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Reproducing functionality is primary and it is fairly objective. The idea is this: the existing VB6/ASP source code is a complete, formal specification of the legacy functionality, so IF one can rewrite it precisely and accurately, the resulting .NET code will produce the functionality "exactly". We know it's a big IF, but one thing we also know is that the precision, accuracy, and scalability of rewriting code with gmStudio and our tool-assisted rewrite methodology can meet this requirement much more efficiently than doing it manually.

Upgrading technology is also extremely important, but is much more subjective. One cannot know how far they will travel until they know where they are starting from and decide where they are going. gmStudio can help you understand and plan upgrade work, but teams must still understand what the new platform has to offer and agree on how to take advantage of it. Teams will want to try, test, refine, and apply technical design changes on a large scale and doing this with gmStudio is much more efficient than doing it manually.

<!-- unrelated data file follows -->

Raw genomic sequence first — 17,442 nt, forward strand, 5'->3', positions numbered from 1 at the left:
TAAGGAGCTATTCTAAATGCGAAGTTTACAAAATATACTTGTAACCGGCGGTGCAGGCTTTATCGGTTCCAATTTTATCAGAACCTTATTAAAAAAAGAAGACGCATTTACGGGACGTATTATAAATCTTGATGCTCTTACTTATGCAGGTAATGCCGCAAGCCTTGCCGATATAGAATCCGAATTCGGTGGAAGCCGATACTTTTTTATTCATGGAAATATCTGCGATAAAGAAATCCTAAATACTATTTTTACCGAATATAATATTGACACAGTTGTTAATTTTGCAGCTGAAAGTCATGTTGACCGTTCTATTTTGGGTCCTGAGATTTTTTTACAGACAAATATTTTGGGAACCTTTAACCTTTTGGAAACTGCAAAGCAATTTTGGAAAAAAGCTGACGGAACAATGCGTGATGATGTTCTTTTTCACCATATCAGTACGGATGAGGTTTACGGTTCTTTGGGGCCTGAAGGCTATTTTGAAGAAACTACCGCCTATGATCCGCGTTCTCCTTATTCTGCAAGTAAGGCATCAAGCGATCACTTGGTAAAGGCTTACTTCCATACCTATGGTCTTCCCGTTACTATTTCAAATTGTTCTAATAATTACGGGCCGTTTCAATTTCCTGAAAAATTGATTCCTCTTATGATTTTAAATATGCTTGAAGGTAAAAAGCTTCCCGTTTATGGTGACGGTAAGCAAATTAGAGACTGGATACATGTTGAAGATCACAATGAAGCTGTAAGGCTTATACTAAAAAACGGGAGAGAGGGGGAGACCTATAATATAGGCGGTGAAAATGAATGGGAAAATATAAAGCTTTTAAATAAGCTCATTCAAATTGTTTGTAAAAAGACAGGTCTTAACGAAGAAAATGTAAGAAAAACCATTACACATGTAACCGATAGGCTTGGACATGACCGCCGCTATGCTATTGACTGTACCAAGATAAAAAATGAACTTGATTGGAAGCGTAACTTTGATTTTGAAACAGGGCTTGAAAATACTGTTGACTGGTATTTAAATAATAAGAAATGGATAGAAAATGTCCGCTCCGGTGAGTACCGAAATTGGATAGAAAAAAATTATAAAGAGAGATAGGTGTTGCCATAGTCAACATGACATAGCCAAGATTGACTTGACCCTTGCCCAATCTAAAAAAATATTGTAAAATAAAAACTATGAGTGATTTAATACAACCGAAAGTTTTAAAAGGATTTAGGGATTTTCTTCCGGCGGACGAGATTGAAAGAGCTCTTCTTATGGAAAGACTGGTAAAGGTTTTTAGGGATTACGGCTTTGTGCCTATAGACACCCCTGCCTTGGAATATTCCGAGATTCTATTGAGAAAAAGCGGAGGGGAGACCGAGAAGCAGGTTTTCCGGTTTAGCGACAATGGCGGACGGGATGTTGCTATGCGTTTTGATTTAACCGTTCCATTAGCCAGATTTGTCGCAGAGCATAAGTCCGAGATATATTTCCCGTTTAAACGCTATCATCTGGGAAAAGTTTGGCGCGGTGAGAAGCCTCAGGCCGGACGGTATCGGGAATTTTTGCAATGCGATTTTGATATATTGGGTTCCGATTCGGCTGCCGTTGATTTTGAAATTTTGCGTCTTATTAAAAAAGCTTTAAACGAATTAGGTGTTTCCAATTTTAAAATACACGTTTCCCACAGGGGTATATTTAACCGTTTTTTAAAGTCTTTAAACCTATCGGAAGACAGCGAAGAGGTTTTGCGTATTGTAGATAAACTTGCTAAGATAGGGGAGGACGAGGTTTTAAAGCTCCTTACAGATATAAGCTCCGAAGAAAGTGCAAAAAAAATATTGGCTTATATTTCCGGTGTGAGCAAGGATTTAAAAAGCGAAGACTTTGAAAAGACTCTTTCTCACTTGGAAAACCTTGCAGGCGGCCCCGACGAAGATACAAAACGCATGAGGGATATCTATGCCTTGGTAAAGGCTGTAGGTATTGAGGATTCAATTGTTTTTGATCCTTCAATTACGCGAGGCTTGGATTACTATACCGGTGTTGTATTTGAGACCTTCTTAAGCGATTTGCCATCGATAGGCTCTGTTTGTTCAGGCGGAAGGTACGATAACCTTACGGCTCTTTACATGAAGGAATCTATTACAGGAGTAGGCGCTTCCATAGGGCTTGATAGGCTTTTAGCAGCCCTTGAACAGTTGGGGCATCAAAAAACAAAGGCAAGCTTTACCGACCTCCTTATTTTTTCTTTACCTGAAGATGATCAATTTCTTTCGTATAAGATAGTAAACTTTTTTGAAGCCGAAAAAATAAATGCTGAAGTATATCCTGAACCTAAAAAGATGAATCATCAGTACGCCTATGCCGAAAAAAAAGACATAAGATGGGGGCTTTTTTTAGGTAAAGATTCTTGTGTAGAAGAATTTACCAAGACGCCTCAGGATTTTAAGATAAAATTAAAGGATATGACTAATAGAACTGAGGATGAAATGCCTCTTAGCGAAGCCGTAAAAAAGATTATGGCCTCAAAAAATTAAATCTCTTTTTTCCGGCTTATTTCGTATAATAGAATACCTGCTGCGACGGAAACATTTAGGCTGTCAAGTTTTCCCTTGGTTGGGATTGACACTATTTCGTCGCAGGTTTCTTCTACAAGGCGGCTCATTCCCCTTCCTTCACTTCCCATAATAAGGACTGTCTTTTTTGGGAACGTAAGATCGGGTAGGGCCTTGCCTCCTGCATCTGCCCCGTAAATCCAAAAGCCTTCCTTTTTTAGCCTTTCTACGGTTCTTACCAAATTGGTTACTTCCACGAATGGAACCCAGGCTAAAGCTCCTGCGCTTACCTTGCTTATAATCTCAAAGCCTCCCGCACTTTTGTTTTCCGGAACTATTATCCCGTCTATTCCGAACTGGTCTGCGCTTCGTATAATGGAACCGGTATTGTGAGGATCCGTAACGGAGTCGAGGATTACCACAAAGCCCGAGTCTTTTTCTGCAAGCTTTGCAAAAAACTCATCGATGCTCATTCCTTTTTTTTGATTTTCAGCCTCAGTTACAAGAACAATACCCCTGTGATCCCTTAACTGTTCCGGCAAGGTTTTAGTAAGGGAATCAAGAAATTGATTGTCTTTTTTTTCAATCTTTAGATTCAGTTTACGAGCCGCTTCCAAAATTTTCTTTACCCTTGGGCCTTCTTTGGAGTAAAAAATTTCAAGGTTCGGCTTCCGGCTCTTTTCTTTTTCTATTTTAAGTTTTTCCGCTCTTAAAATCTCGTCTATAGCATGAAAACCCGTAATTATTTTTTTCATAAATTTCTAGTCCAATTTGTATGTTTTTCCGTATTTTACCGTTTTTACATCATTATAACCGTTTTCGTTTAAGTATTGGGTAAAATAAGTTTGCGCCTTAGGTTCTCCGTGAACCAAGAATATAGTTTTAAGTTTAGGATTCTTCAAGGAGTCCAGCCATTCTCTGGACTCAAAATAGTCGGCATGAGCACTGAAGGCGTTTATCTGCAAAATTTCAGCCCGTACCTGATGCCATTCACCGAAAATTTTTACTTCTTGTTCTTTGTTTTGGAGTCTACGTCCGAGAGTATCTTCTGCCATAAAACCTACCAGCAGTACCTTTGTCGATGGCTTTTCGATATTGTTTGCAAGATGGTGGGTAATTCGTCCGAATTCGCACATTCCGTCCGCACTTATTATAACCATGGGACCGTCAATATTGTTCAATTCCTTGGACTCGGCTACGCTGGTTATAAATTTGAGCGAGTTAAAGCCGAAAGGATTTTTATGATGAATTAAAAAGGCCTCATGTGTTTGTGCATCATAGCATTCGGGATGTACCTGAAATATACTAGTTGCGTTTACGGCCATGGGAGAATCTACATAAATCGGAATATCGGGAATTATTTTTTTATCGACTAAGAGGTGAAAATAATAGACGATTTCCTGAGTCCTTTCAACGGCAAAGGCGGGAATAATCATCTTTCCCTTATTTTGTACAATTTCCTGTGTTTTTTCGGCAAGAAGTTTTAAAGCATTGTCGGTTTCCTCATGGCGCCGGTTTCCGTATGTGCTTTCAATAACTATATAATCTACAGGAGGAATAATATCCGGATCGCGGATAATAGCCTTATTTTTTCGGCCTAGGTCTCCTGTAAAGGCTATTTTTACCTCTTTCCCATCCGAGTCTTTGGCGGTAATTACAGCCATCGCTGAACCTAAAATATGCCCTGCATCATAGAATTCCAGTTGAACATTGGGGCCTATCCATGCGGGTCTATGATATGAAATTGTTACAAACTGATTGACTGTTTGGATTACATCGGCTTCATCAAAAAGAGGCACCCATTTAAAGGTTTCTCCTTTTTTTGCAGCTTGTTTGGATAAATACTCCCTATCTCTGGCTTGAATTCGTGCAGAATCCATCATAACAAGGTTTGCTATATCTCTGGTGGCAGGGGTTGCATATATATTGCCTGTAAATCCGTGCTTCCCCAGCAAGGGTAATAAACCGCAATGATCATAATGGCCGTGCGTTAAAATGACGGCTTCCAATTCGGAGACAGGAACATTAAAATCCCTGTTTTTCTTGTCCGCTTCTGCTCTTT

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gmStudio enables an agile Tool-Assisted Rewrite Methodology that helps
serious migration teams incrementally verify, improve, and customize an
automated, repeatable upgrade process to meet their unique technical requirements.

Using gmStudio can dramatically change how you allocate your upgrade project budget:

  • Spend less on functional requirements gathering: because you can get
    them in detail from your source code and rewrite them very precisely.

  • Spend less on coding: because most of the code is generated
    by a custom configured translation tool.

  • Spend less on testing: because the code is produced systematically
    it has fewer defects and corrections can be made efficiently by
    retranslating the entire application.

  • The bottom line is this: teams can deliver a lot more upgrade
    with fewer resources, and can spend a greater portion
    of the resources on technical design, optimization,
    and strategic functional enhancements.

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